Last name: Astlatt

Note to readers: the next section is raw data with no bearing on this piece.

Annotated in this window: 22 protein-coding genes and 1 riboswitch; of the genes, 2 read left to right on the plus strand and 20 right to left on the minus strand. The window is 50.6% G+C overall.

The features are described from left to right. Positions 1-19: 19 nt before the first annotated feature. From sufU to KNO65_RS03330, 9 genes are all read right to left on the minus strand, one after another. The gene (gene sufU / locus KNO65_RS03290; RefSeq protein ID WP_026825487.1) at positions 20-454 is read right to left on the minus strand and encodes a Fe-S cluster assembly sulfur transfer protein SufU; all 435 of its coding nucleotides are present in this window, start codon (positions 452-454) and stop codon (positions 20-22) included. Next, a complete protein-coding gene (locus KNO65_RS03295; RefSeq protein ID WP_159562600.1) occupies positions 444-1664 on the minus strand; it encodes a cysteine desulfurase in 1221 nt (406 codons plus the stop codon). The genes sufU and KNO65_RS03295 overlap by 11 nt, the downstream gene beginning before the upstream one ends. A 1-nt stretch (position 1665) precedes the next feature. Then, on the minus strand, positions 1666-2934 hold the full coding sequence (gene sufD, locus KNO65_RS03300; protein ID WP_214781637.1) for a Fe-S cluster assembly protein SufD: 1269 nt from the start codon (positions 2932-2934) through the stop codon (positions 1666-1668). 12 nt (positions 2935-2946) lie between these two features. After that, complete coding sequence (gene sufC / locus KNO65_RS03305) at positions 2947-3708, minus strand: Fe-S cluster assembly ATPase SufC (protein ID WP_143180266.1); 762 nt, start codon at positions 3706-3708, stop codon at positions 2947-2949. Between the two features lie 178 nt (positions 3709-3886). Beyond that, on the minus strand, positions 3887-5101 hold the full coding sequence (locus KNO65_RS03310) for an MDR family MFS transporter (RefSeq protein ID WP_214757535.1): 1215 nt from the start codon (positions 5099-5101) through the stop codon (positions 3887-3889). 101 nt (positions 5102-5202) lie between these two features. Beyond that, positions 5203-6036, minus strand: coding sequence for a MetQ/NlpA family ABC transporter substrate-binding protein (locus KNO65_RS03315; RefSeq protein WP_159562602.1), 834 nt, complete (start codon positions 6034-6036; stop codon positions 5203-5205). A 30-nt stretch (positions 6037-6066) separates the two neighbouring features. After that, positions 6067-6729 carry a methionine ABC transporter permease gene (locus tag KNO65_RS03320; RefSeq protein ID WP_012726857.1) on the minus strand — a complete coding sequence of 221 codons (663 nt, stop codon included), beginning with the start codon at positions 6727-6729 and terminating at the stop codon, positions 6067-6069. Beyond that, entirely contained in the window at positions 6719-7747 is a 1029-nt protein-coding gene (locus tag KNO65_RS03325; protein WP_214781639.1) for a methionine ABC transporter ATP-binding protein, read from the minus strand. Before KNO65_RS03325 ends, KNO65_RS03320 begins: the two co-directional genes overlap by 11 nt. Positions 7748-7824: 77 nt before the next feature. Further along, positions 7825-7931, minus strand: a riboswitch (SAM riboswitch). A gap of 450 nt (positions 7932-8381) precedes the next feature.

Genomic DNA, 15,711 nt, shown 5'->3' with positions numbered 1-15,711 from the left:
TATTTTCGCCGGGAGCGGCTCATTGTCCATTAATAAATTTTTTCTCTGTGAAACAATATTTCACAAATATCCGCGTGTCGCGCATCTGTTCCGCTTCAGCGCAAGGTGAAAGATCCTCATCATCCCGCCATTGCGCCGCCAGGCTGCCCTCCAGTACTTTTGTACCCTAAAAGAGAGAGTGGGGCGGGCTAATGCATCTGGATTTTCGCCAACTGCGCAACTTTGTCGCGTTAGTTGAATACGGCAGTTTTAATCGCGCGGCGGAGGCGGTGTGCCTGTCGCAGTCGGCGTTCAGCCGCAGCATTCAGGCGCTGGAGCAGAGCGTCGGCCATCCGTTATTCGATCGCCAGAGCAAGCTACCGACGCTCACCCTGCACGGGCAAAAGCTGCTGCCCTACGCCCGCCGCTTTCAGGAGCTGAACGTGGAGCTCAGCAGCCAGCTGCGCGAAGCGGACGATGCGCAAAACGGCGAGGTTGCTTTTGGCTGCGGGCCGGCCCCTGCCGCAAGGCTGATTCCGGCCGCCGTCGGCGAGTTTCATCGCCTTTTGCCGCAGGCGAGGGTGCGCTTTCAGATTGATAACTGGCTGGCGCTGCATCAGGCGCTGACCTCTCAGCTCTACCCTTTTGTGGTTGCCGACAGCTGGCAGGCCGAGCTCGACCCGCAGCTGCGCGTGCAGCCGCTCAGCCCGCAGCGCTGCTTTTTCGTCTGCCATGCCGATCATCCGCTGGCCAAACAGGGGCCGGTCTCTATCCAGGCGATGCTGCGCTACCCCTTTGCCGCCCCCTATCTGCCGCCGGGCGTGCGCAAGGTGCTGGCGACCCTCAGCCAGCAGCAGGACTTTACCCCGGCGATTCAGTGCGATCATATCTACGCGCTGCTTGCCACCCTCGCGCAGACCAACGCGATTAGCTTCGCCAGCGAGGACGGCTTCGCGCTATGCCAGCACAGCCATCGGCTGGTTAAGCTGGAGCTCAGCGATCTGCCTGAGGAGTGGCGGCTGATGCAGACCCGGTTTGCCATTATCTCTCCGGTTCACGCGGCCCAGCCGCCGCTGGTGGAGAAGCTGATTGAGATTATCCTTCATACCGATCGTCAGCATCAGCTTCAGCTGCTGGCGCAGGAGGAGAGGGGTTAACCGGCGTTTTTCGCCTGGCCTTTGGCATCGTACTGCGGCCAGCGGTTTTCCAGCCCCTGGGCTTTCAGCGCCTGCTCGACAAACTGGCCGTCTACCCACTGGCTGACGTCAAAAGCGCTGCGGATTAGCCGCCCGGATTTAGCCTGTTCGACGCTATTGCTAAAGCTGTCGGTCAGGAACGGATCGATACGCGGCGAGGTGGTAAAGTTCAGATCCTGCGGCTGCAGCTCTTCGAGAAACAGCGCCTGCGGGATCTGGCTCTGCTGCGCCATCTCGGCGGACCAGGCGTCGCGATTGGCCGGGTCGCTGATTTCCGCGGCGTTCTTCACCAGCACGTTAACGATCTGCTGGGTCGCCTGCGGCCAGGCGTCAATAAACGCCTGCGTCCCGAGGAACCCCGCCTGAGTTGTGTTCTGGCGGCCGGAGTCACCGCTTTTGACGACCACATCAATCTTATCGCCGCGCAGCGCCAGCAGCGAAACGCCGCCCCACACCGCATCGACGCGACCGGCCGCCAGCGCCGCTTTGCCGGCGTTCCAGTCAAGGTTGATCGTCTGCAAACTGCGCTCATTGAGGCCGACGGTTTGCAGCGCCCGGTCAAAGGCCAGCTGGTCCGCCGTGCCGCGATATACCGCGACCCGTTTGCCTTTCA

This rare and unusual patronymic surname has ancient origins. It is Norman-Viking and as such pre 8th century, and not recorded in England until after the 1066 invasion. It derives from the early German 'Azo' through to the Norman- French 'Ascelot' and as such was used as a baptismal name. The Normans, who were originally Vikings, those that marched rather than sailed, had 'borrowed' it from the German tribes that they vanquished as they plundered their way from Scandanavia to France in the later 'Dark ages'. 'Azo' was a popular name which is also found in the surnames- Ace, Aslin, and Ashlin. The modern surname spellings of Aslie, Aslet, Aslett, Aslott, and Astlett all have the same meaning of 'the son of Azo' or perhaps 'Little Azo'. The earliest recordings, although not as a surname, are probably Rogerus filius Aselot in the Curia Regis rolls of Lincoln in 1191 during the reign of Richard 1st, known as 'Lionheart', and Johannes filius Ascelot in the Oxford Rolls of 1221 in the reign of King Henry 111 (1216 - 1272). Later recordings include William Asselot of Sussex in the 1327 Subsidy Rolls of Sussex and John Aslotte of Kent in 1580. Church recording examples showing the 18th century developments are those of William Aslott of Sunbury on Thames on June 1st 1697, Thomas Aslett, a witness at the famous church of St Giles Cripplegate, London, on November 15th 1724, and Martha Aslet, who married Richard Carrington at St Leonards, Shoreditch, on May 11th 1794. The coat of arms has the distinctive and unmistakeable blazon of a silver field charged with a red lion rampant. The first recorded spelling of the family name is shown to be that of Hugh Asselote, which was dated 1327, the Subsidy Rolls of the county of Suffolk, during the reign of King Edward 111, known as 'The father of the English navy', 1327 - 1377. Surnames became necessary when governments introduced personal taxation. In England this was known as Poll Tax. Throughout the centuries, surnames in every country have continued to "develop" often leading to astonishing variants of the original spelling.
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